Liam Hoofe looks back at all 19 episodes of Black Mirror and ranks them from worst to best…
It’s been a few weeks since Black Mirror, Charlie Brooker’s dystopian anthology series, made its return to our screens with its fourth season and by now, fans everywhere will have digested the show’s six newest tales. Black Mirror arrived on our screens back in 2011 and has been providing us with innovative television ever since.
I originally wrote a ranking piece for the show back in 2016, when there had only been two seasons of the show, and at that time, a total of seven episodes. With the show’s move to Netflix, the new seasons have doubled in size and now, two seasons later, the show has had a total of 19 episodes. With such a wide array of genres and issues being tackled, it is natural that a show with such variety would have produced episodes of varying degrees of quality and while there is no such thing as a bad episode of Black Mirror, there are certainly some that are worse than others.
The show’s fourth season has arguably been Black Mirror’s most divisive to date, with several of the episodes having received mixed reviews. When Black Mirror is good, though, it is the best show on television and now fans have had plenty of time to digest Season 4 of the show, let’s take a look back at all 19 Black Mirror episodes and rank them from worst to best.
Starting this list is one of season four’s efforts, Arkangel. The episode, directed by Jodie Foster is easily the most heavy-handed in the show’s history. The concept, a mother inputs a device into her daughter so that she can follow her every move, is a nice idea but the episode totally fails in its execution. The episode is about as subtle as a sledgehammer and while it certainly has its moments, the themes of helicopter parenting are drilled down your throat, making this the only episode of Black Mirror that I would really describe as, well, boring.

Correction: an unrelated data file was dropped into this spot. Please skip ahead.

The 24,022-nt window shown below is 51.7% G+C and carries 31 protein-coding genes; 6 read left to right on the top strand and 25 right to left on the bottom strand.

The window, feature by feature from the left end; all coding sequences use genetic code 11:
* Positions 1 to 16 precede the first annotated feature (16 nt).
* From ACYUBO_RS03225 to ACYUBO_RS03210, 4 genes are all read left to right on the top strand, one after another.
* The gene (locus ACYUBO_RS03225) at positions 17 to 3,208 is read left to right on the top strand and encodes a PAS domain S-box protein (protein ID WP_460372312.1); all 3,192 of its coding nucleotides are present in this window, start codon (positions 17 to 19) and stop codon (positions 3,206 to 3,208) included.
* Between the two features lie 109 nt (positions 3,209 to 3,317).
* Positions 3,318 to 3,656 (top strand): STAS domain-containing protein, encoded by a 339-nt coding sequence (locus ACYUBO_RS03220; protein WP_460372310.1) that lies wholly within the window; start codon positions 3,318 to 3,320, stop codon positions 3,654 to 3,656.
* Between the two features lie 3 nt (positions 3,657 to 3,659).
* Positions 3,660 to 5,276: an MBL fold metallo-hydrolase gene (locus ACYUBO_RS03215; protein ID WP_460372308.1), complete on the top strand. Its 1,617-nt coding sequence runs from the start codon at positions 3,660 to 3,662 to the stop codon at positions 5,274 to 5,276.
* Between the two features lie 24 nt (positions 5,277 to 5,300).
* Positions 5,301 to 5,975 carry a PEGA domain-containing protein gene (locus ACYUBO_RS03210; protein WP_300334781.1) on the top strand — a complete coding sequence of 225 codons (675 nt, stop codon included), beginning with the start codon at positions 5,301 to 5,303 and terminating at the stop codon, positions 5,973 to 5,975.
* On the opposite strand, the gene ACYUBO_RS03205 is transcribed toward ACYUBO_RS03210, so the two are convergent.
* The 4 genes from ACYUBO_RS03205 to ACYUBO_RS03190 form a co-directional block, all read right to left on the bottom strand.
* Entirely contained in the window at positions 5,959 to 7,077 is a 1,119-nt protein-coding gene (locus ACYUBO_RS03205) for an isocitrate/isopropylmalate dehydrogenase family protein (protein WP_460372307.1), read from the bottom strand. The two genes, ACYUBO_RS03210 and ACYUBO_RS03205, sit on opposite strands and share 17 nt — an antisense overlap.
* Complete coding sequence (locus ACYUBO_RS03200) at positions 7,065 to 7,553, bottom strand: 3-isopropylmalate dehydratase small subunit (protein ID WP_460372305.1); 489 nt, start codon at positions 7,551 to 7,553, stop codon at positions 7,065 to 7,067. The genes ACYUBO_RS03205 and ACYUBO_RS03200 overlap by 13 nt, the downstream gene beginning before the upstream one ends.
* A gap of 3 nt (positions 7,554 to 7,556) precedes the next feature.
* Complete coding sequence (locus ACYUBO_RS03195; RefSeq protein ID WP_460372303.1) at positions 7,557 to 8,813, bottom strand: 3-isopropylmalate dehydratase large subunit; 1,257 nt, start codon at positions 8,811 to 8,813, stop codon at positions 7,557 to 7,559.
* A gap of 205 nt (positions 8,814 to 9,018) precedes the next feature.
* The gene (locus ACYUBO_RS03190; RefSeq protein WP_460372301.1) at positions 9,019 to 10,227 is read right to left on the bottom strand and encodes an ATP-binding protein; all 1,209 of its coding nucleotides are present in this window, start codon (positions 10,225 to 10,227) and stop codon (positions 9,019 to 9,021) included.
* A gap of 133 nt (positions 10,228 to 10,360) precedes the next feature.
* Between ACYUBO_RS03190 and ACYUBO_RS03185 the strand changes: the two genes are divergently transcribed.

Black Mirror has played with many genres throughout its four-season run and it has been largely successful in doing so. Season 3’s Men Against Fire sees the show take on the army genre and while it is far from a bad episode of television, it never really manages to grab your attention.
The biggest reason for this is the episode’s over-reliance on army movie tropes and an ending that is so telegraphed you could probably guess it just from reading a brief synopsis of the show. The episode’s final dialogue is well executed and the show has some great action set pieces, it just never really makes any real impact.
Metalhead is the shortest episode of Black Mirror to date. Set in a post-apocalyptic future, the episode is basically one long nightmarish sequence about a woman being chased by a murderous robotic dog. The episode is suitably tense and it is shot in a beautifully, nightmarish monotone but the whole thing just feels like it lacks that Black Mirror bite. While it is a really fun episode, it never really sinks its teeth into anything and is just a distraction more than anything else.
16: Hated in the Nation
Black Mirror season 3 finished with ‘Hated in the Nation’, a 90-minute police procedural that on the whole, has more hits than misses. You could be forgiven for thinking that the episode’s low placing on the list is indicative of its quality but if anything, if it praise of just how good the show is as a whole. Hated in the Nation is a fun episode of the show, one which reminded me a lot of John Ronson’s best-selling ‘So You’ve Been Publicly Shamed’. The episode takes aim at social media and the way panic can and will spread in the 21st century.
Crocodile is basically just an episode about a woman having a really bad day. This Nordic crime piece focuses on a woman who is forced to kill her ex-boyfriend, setting off a chain of events that is both grisly and heartbreaking. The episode saves its biggest punch until the final moments but the rest of the journey is also a fun ride.
14: The Waldo Moment
The Waldo Moment is one of the most divisive Black Mirror episodes but watching it again, nearly five years after its original release, you can’t help but notice the similarities between the rise of Waldo and the world’s current political climate.
While the premise may seem a little silly and many have argued that the execution is not that great either, The Waldo Moment works as a satire of our current political situation and, while the humor is fairly juvenile, it’s hard not to raise a wee smile while you’re watching it.
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